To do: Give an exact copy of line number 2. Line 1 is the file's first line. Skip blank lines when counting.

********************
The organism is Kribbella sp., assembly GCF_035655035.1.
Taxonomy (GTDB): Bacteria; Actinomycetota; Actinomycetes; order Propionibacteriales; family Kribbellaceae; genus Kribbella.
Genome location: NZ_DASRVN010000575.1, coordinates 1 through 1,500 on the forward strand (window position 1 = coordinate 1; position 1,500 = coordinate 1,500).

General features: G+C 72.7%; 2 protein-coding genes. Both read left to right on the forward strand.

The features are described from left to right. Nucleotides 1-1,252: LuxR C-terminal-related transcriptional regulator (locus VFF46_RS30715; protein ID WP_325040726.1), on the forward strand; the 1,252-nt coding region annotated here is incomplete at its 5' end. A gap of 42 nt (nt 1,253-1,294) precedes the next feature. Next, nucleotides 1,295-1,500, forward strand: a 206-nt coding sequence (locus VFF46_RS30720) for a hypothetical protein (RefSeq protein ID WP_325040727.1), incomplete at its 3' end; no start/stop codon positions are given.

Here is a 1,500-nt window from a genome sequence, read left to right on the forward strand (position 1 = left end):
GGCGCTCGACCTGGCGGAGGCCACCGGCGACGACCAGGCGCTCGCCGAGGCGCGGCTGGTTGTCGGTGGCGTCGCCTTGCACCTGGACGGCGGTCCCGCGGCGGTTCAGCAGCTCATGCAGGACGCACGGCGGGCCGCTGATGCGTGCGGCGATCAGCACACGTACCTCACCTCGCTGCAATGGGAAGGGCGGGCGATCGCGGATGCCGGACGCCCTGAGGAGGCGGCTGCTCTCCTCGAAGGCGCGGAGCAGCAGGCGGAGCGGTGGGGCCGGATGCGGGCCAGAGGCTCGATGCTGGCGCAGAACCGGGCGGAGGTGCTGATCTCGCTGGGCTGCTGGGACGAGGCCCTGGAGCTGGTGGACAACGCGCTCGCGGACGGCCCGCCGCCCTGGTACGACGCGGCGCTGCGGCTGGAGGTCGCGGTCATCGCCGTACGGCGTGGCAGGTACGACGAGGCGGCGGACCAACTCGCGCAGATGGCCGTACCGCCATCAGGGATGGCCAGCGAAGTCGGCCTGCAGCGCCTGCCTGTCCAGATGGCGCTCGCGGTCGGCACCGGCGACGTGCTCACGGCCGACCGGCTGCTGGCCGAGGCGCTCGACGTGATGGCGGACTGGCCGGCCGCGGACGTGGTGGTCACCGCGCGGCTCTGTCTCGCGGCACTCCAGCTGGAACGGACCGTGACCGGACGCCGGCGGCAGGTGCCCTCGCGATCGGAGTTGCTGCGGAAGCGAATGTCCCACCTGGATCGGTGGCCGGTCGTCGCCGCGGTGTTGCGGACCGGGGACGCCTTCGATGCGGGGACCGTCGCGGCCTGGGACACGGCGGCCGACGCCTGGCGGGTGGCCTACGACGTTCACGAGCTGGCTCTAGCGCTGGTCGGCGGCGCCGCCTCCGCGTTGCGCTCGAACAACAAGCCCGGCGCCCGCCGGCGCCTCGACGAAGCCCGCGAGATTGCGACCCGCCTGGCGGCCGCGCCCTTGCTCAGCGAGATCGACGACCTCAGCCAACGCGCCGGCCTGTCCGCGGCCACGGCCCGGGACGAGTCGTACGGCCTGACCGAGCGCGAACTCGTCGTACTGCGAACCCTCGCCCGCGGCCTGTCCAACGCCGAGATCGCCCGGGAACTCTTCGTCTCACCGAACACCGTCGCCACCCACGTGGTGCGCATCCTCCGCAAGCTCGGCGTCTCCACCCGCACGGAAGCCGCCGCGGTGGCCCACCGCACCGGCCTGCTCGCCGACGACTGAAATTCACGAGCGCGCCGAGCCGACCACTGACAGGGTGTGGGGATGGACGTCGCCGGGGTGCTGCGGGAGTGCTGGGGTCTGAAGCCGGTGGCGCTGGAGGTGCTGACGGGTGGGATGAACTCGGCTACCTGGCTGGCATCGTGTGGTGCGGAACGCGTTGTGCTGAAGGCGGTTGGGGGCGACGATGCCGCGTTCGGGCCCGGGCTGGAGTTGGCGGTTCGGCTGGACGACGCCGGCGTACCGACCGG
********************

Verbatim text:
Taxonomy (GTDB): Bacteria; Actinomycetota; Actinomycetes; order Propionibacteriales; family Kribbellaceae; genus Kribbella.